“Why? Do you think I’m going overboard with this stuff?”
“Maybe. A little. Kind of.”
“I’m just trying to make sure Zack is safe. Halloween isn’t easy for a guy who sees ghosts, trust me.”
“Look, I’m sure if Zack sees anything paranormal, he’ll tell us.”
“I hope so. Maybe he should wear a disguise so the wandering spirits don’t wreak revenge on him.”
“Why would they do that?”
“I don’t know. They’re dead. They’re not thinking straight.”
Judy heard leaves crunching.
“What’s that?” George swung his flashlight toward the forest.
And practically blinded his son.
“Hey, Dad. Hey, Mom.” Zack had to shield his eyes with his forearm. Zipper stood at his side, merrily wagging his tail.
“Are you two okay?” his father asked.
“Yeah. Zipper went chasing after a devil dog.”
“A what?” said Judy.
“A big black dog with glowing red eyeballs. He chased it all the way up to the Haddam Hill Cemetery.”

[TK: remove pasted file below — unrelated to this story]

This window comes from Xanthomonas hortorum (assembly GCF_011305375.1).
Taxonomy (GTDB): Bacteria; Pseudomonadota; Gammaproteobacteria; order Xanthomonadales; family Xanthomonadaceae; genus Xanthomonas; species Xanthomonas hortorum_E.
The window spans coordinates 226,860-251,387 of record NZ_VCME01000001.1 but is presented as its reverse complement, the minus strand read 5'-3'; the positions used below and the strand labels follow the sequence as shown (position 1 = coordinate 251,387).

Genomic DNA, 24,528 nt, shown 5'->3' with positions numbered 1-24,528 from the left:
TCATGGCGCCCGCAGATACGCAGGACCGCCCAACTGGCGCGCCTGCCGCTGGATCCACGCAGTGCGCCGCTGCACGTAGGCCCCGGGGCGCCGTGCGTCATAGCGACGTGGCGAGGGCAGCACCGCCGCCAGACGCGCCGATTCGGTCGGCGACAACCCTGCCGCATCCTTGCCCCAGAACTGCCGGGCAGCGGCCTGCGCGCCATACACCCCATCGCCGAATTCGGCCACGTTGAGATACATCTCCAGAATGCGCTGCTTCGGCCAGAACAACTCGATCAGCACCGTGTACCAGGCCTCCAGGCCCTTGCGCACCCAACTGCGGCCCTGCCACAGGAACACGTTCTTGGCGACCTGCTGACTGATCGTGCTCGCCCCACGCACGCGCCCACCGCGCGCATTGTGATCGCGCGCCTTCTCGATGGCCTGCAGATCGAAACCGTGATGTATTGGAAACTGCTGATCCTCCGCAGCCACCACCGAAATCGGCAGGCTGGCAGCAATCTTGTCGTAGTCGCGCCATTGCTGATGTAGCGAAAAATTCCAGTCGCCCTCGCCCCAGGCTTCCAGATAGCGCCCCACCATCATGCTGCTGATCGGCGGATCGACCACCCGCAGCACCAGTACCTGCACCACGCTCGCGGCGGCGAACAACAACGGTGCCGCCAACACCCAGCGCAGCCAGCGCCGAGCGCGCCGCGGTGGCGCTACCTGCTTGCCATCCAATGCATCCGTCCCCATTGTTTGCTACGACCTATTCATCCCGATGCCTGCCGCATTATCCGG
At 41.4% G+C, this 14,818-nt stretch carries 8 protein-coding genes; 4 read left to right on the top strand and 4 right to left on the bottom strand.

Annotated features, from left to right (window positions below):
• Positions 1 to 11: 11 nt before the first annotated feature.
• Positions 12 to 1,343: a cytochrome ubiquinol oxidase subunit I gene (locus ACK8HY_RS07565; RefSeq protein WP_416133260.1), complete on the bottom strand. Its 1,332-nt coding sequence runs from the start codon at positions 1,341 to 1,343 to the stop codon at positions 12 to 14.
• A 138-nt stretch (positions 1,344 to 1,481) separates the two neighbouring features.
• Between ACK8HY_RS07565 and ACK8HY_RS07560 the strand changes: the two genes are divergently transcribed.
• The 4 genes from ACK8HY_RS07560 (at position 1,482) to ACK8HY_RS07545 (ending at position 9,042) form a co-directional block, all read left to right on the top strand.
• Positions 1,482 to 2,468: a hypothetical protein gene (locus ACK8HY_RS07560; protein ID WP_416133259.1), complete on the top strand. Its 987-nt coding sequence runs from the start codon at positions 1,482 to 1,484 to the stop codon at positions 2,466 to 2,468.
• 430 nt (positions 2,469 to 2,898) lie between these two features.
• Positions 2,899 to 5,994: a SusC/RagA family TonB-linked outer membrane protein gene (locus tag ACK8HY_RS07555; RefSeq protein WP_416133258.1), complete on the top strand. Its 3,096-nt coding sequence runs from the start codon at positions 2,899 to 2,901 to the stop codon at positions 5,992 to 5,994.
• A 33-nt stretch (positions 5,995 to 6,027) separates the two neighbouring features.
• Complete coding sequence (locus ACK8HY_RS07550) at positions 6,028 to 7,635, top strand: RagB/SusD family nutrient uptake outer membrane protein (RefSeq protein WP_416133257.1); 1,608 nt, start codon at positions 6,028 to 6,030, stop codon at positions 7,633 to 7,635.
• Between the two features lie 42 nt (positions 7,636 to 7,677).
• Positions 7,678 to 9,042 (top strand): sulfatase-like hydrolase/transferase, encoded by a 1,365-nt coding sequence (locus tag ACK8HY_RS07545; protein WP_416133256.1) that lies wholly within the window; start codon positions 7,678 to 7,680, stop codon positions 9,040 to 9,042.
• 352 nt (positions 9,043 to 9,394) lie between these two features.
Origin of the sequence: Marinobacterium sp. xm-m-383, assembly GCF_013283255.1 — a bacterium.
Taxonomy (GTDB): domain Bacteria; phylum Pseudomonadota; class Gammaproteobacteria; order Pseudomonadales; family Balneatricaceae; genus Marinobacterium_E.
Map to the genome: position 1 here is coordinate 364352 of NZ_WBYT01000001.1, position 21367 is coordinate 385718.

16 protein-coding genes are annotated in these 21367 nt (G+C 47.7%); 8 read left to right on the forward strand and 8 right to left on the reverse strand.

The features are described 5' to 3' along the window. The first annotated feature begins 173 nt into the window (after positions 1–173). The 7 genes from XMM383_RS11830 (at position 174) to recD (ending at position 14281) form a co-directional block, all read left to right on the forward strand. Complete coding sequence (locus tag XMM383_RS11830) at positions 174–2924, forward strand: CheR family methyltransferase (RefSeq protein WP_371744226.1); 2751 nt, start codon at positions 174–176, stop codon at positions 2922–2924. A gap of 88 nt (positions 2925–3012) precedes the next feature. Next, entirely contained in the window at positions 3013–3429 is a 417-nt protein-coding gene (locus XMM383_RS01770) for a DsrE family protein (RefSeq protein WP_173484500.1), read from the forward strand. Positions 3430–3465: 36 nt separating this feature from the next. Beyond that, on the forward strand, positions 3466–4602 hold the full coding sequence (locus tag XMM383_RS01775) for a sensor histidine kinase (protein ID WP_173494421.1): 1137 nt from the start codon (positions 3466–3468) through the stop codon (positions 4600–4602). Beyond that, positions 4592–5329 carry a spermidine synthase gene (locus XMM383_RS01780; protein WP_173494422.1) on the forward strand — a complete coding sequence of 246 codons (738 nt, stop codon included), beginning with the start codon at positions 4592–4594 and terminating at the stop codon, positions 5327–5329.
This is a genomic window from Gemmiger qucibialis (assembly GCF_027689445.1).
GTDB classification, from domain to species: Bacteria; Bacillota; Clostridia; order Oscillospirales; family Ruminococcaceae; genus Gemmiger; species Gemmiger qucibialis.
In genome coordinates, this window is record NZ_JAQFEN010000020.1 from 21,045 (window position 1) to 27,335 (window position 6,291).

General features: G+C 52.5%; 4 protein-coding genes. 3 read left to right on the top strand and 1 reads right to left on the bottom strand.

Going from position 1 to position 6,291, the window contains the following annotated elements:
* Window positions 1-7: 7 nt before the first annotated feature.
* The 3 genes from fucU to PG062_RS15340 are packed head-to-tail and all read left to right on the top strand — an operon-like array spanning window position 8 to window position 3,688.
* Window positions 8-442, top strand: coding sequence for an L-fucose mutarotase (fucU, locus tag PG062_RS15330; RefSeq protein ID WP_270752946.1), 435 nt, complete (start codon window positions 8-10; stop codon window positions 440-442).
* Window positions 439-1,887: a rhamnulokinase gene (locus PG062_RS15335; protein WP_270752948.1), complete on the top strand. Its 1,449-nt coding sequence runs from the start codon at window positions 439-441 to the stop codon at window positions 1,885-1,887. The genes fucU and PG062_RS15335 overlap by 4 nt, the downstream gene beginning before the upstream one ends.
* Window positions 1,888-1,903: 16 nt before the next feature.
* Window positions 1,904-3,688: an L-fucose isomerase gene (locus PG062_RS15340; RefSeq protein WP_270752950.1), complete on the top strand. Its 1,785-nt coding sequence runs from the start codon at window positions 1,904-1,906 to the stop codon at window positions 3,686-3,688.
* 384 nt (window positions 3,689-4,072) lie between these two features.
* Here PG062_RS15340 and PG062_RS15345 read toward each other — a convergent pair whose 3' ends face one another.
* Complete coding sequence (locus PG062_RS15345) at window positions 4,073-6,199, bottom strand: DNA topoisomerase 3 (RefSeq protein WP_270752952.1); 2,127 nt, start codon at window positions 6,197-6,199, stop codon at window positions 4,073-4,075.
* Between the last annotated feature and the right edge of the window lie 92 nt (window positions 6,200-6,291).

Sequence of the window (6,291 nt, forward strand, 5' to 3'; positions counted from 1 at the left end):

“Ah,” said his father. “A Black Shuck! They guard graveyards. I read about those.”
“You’re sure you’re okay?” asked Judy.
“Yeah. The dog-beast vanished.”
His father nodded knowingly. “They’ll do that.”
“But,” said Zack, “we might want to keep an eye out for Henry H. Heckman.”
“The baker on Main Street?” said George, who had grown up in North Chester and knew everybody in town.
“Yeah. He just died. The gravedigger figures he’ll be up and walking around on Monday night, seeing how it’s Halloween and all.” Zack yawned. “I’m pooped. Think I’ll head up to bed.”
“You still want to go pumpkin picking tomorrow?” his father asked, his brow wrinkled with concern.
“Yeah. And Malik and Azalea are really looking forward to it, too.”
“Great,” said Judy, smiling warmly. “Good night, hon. Don’t forget to brush your teeth.”
“I won’t. Come on, Zip.”
The two of them headed into the house.
“Okay,” said George, “that does it. We’re going to need reinforcements. I’m texting Aunt Ginny.”
Judy, who had only married George five months earlier, was still a little foggy about his family. “Which one is she?”
“Virginia. The youngest of my father’s three sisters. She helped me when I was Zack’s age and could see ghosts.”
“She made them go away.”